Essential oils as a cause of breakthrough seizure after temporal lobectomy

Open ArchivePublished:July 06, 2009DOI:https://doi.org/10.1016/j.seizure.2009.06.001

      Abstract

      Breakthrough seizures are often encountered in patients with well-controlled epilepsy for no obvious reason. We report a case of a breakthrough seizure after temporal lobectomy secondary to topical administration of essential oils. We recommend inquiring about the use of essential oils in patients with well-controlled epilepsy who experience breakthrough seizures.

      Keywords

      1. Introduction

      Breakthrough seizures are commonly encountered in well-controlled patients with epilepsy, which results in surgical failure in patients who have undergone epilepsy surgery for treatment of refractory epilepsy. These patients are often restarted on antiepileptic drugs (AEDs) or receive additional AEDs. Here we report a case of breakthrough seizure secondary to topical application of essential oils (EO) in a previously seizure-free patient after temporal lobectomy.

      2. Case report

      The patient is a 60-year-old right-handed man with a long-standing history of temporal lobe epilepsy. The patient underwent a standard right anteromedial temporal resection in 2000. Approximately 1 year after his surgery, he was tapered off all AEDs and had been seizure-free for 8 years.
      In October of 2008, the patient received an herbal massage in the evening while on a cruise ship. Interestingly, the masseuse asked the patient whether he suffered from epilepsy. Since our patient had been seizure-free for 8 years and off his medications, he did not mention his history of epilepsy. During the night, his wife was awakened by her husband. According to his wife, the patient appeared frightened and shortly after, developed a generalized tonic-clonic seizure (his typical seizure semiology). A few weeks later, he followed up at the epilepsy clinic for a single breakthrough seizure. The patient and his wife inquired further about the herbal oil on the cruise ship as a causative agent, and brought the product information to the clinic. The particular oil used was Musclease Active Body Concentrate, manufactured by Elemis®. Upon further research, this product contains maritime pine, sea-buckthorn, sea fennel, almond oil, tocopherol, sunflower oil, and rosemary essential oil.

      Product website available at www.elemis.com. Accessed February 5, 2009.

      The patient was counseled to refrain from using this particular product and other herbal medicines and lotions. At 4 months follow-up, the patient is still seizure-free, off all AEDs.

      3. Discussion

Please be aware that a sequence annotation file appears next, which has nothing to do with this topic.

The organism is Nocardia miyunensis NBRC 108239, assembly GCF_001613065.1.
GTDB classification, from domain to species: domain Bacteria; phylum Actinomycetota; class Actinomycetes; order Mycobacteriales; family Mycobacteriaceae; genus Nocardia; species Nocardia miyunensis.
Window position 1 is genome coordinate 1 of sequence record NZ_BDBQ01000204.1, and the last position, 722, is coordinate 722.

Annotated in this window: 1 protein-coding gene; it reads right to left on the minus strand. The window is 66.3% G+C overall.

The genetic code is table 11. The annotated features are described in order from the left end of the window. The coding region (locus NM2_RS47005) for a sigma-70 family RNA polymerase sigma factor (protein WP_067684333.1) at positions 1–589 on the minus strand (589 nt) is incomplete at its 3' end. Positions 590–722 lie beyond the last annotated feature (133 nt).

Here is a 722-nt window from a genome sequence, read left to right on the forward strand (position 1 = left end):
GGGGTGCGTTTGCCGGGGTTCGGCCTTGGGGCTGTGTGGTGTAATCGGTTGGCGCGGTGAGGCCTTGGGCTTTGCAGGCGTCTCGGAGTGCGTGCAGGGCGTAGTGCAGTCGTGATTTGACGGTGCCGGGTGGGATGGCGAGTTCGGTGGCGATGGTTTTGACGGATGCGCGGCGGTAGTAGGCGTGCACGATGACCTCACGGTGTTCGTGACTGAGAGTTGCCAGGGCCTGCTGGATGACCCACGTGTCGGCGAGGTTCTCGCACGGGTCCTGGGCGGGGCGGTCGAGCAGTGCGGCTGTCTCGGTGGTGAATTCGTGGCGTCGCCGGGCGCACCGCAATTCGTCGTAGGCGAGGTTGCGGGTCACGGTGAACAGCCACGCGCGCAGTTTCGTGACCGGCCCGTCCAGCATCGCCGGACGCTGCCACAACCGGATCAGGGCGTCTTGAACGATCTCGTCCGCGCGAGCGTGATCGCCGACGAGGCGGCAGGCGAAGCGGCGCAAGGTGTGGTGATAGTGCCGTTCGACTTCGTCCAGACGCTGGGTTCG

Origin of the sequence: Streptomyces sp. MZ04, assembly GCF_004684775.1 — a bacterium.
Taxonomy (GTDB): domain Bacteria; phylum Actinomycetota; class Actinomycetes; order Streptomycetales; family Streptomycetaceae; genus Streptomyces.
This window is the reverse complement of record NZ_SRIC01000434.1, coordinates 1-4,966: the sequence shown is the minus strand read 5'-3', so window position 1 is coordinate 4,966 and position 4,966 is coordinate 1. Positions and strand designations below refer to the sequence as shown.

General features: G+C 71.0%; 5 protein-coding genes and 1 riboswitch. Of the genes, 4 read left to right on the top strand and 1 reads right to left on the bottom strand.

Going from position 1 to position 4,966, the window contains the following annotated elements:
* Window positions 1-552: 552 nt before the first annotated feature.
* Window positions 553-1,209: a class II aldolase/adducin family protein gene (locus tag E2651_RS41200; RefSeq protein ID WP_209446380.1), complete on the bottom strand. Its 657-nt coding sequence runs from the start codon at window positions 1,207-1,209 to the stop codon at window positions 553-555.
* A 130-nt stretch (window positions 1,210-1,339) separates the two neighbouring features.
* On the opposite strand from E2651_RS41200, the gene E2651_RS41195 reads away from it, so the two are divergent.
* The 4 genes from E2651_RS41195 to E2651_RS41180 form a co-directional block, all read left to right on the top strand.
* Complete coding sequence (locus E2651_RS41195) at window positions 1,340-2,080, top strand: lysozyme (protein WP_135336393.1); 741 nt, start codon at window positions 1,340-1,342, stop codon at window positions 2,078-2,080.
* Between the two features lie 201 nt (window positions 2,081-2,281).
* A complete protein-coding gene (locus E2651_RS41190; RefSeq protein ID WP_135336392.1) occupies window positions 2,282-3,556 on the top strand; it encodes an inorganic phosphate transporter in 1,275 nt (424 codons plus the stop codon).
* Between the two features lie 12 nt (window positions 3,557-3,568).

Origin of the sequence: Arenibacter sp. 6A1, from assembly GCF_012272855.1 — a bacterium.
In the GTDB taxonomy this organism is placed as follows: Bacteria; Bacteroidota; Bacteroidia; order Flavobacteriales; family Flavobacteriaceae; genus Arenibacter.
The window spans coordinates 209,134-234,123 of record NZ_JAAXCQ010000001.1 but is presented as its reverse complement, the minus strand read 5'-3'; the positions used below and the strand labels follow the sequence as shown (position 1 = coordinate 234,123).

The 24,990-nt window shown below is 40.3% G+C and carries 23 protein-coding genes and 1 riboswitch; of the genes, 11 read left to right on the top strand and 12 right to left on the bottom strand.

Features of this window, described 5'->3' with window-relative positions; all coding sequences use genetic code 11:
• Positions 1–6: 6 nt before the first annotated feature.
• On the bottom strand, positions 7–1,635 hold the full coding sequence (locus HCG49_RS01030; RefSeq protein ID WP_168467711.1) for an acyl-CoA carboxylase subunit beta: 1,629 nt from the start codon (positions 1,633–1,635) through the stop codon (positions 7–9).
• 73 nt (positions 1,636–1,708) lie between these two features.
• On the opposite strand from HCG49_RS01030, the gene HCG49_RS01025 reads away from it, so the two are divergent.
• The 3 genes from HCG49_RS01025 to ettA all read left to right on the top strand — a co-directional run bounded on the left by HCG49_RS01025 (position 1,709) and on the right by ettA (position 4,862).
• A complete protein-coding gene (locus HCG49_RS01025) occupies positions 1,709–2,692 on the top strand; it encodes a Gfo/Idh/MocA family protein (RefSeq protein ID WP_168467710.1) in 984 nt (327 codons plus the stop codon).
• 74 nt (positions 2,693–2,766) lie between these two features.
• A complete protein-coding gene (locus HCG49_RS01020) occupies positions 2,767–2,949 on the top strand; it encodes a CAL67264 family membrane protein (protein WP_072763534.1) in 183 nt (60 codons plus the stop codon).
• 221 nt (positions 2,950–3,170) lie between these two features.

Our patient was seizure-free for 8 years after his temporal lobectomy. He experienced one typical seizure after a massage with Musclease Active Body Concentrate, and has been seizure-free since. Presumably, his seizure was induced by the massage oil and he was not restarted on AEDs. We suspect the pro-convulsive agent was camphor,
      • Burkhard P.R.
      • Burkhardt K.
      • Haenggeli C.
      • Landis T.
      Plant-induced seizures: reappearance of an old problem.
      • Agarwal A.
      • Malhotra H.S.
      Camphor ingestion: an unusual cause of seizure.
      a compound found in rosemary essential oil. The pro-convulsive side effects of EO have been known for more than a century.
      • Burkhard P.R.
      • Burkhardt K.
      • Haenggeli C.
      • Landis T.
      Plant-induced seizures: reappearance of an old problem.
      The exact mechanism by which EO induce seizures is unknown. However rat studies show that it may be secondary to loss of tissue sodium/potassium gradient leading to increased cellular hyper-excitability.
      • Steinmetz M.
      • Vial M.
      • Millet Y.
      Actions de l’huile essentialle de romarin et de certains de ses constituants (eucalyptol et camphre) sur le cortex cerebral de rat in vitro.
      EO have been known to induce generalized tonic-clonic seizure in non-epileptic patients,
      • Burkhard P.R.
      • Burkhardt K.
      • Haenggeli C.
      • Landis T.
      Plant-induced seizures: reappearance of an old problem.
      as well as lower seizure threshold in patients with known epilepsy as was the case in our patient. Interestingly, most reports of camphor or EO induced seizures are as a result of accidental ingestion.
      • Burkhard P.R.
      • Burkhardt K.
      • Haenggeli C.
      • Landis T.
      Plant-induced seizures: reappearance of an old problem.
      • Agarwal A.
      • Malhotra H.S.
      Camphor ingestion: an unusual cause of seizure.
      • Gouin S.
      • Patel H.
      Unusual cause of seizure.
      Our patient experienced a breakthrough seizure with topical application of EO.
      Currently, the majority of essential oils and herbal products used in the United States are not approved by the Food and Drug Administration (FDA). Potentially, many instances of EO induced seizures can be missed secondary to lack of FDA regulation and physician awareness. Without an appropriate history, EO induced seizures will be classified as spontaneous resulting in surgical failure. This has profound ramifications including loss of patient autonomy (via driving restrictions), and may result in unnecessary AED administration and healthcare cost. We suggest that questions regarding EO use should be routinely incorporated in the history obtained from patients with new onset epilepsy or in well-controlled epileptics with breakthrough seizures.

      Conflict of interest statement

      The authors report no conflicts of interest.

      References

      1. Product website available at www.elemis.com. Accessed February 5, 2009.

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